When I was about twelve, my parents gave me a fifteen-volume set of Compton’s Pictured Encyclopedia. I thought I was supposed to read it straight through, so I did, and then tried to make sense of the whole thing as one big idea. As Abraham Lincoln said, “Those who like this sort of thing will find this the sort of thing they like.” I like this sort of thing.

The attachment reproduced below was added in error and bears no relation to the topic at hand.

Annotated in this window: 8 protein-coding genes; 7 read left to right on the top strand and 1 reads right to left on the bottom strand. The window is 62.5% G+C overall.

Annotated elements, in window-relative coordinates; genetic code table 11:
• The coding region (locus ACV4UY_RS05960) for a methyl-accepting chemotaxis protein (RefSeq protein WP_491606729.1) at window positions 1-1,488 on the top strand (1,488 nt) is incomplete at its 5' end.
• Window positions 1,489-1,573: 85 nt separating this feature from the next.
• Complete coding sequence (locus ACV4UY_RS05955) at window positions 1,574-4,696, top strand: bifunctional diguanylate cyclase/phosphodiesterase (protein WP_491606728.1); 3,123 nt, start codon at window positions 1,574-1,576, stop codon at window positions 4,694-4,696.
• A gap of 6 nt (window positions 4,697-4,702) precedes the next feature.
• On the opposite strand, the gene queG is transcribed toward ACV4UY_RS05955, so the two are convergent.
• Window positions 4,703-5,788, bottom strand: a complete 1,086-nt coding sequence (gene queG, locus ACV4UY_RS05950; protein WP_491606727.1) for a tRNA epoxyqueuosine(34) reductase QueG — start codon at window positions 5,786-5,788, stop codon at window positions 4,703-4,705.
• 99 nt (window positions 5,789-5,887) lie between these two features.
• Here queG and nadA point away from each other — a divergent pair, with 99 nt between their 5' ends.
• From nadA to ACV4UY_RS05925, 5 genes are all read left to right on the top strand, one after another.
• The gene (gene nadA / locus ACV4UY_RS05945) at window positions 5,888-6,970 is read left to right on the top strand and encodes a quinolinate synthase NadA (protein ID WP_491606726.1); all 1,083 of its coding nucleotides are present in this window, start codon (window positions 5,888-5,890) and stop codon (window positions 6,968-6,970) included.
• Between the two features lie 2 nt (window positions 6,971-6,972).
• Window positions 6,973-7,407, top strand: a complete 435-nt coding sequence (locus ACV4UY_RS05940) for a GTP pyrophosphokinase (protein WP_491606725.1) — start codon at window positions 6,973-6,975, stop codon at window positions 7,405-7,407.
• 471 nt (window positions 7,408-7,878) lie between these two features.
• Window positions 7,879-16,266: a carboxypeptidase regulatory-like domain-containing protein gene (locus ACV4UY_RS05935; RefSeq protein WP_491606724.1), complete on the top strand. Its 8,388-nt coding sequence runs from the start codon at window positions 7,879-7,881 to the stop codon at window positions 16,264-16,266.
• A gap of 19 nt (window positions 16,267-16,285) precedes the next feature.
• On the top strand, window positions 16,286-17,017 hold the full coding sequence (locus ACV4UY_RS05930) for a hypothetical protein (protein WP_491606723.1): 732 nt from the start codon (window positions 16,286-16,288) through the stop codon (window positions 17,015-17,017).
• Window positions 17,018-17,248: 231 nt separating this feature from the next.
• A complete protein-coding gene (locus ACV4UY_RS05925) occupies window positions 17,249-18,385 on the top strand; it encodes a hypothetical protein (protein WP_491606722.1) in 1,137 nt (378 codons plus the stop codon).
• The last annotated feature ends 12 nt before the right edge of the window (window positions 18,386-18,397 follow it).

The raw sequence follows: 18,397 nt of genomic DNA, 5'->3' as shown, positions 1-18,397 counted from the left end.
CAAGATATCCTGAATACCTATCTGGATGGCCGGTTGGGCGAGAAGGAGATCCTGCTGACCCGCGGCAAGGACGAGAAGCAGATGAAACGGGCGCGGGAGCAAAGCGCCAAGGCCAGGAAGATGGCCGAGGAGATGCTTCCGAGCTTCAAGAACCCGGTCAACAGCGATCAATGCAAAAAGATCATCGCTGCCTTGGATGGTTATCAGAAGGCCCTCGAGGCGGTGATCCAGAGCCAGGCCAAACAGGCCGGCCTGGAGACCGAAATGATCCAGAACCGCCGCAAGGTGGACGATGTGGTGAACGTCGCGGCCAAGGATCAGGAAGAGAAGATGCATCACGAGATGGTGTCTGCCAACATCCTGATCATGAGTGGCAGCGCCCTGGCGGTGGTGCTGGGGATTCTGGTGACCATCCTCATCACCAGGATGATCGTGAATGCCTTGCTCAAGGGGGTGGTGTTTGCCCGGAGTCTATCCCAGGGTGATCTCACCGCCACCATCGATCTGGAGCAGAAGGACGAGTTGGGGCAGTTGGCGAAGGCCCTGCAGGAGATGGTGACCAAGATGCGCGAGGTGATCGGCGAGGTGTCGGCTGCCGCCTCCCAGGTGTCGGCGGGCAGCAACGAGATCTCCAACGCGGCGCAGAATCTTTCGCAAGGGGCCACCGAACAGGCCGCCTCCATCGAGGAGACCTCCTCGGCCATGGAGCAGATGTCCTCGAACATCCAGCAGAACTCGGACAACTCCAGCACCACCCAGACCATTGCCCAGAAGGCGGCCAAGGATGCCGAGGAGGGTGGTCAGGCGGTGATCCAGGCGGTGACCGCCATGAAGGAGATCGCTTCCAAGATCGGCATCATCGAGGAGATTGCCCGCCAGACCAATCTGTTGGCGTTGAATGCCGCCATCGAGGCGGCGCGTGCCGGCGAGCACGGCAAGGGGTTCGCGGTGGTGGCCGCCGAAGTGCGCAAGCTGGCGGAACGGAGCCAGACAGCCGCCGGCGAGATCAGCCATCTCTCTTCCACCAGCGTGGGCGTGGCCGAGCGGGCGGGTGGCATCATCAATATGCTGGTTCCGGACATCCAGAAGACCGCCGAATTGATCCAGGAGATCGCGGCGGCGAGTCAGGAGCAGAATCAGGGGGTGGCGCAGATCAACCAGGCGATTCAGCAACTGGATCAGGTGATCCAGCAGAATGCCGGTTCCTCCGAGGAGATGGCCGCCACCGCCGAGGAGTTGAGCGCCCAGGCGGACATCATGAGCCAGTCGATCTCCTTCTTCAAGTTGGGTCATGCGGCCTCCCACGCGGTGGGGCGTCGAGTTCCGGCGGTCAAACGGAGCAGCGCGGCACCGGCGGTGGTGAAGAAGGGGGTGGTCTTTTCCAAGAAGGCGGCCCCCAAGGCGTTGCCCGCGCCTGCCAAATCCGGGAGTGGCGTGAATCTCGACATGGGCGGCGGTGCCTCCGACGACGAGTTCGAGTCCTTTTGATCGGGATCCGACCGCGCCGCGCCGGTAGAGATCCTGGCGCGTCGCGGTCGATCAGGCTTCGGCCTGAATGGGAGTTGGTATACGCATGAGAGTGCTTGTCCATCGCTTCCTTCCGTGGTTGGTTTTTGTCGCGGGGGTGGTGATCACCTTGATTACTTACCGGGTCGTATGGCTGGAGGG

Sir Lawrence Freedman’s 750-page magnum opus, Strategy: A History, is encyclopedic, although not alphabetical, a pleasure to dip into here and there to get a carefully considered summary briefing on the strategy of the Hebrew Bible, the 1815 Congress of Vienna, Jane Addams, Black Power, or the strange array of social science attempts to redefine human behavior as a contribution to strategy. Everybody talks about strategy, but no one seems to know what it is. But now there are no...


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